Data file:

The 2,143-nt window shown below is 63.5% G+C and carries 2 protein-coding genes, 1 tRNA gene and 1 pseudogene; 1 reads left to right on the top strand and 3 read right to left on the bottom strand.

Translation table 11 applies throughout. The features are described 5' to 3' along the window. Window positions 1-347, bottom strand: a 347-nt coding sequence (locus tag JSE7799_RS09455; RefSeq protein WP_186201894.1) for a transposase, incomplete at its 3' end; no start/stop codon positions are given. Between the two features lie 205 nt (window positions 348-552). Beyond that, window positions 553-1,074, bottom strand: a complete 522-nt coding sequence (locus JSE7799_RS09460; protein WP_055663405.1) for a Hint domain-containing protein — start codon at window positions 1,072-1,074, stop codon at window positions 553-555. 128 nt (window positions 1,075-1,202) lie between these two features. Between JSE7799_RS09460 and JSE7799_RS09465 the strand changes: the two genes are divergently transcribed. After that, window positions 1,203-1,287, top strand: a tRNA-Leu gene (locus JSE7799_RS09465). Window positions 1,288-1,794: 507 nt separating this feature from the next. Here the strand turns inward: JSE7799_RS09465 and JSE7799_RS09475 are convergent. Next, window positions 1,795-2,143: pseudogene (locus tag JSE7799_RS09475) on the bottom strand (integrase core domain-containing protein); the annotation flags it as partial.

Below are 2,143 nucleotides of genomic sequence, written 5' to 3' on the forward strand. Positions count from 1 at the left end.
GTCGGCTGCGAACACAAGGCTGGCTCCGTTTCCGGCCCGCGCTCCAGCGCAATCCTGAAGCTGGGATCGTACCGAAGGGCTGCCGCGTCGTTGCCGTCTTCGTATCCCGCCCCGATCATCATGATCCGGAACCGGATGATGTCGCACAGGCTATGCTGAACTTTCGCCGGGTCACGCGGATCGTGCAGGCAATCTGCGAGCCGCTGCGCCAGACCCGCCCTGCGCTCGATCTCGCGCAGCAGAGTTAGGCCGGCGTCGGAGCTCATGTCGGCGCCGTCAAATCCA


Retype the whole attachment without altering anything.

The 2,143-nt window shown below is 63.5% G+C and carries 2 protein-coding genes, 1 tRNA gene and 1 pseudogene; 1 reads left to right on the top strand and 3 read right to left on the bottom strand.

Translation table 11 applies throughout. The features are described 5' to 3' along the window. Window positions 1-347, bottom strand: a 347-nt coding sequence (locus tag JSE7799_RS09455; RefSeq protein WP_186201894.1) for a transposase, incomplete at its 3' end; no start/stop codon positions are given. Between the two features lie 205 nt (window positions 348-552). Beyond that, window positions 553-1,074, bottom strand: a complete 522-nt coding sequence (locus JSE7799_RS09460; protein WP_055663405.1) for a Hint domain-containing protein — start codon at window positions 1,072-1,074, stop codon at window positions 553-555. 128 nt (window positions 1,075-1,202) lie between these two features. Between JSE7799_RS09460 and JSE7799_RS09465 the strand changes: the two genes are divergently transcribed. After that, window positions 1,203-1,287, top strand: a tRNA-Leu gene (locus JSE7799_RS09465). Window positions 1,288-1,794: 507 nt separating this feature from the next. Here the strand turns inward: JSE7799_RS09465 and JSE7799_RS09475 are convergent. Next, window positions 1,795-2,143: pseudogene (locus tag JSE7799_RS09475) on the bottom strand (integrase core domain-containing protein); the annotation flags it as partial.

Below are 2,143 nucleotides of genomic sequence, written 5' to 3' on the forward strand. Positions count from 1 at the left end.
GTCGGCTGCGAACACAAGGCTGGCTCCGTTTCCGGCCCGCGCTCCAGCGCAATCCTGAAGCTGGGATCGTACCGAAGGGCTGCCGCGTCGTTGCCGTCTTCGTATCCCGCCCCGATCATCATGATCCGGAACCGGATGATGTCGCACAGGCTATGCTGAACTTTCGCCGGGTCACGCGGATCGTGCAGGCAATCTGCGAGCCGCTGCGCCAGACCCGCCCTGCGCTCGATCTCGCGCAGCAGAGTTAGGCCGGCGTCGGAGCTCATGTCGGCGCCGTCAAATCCA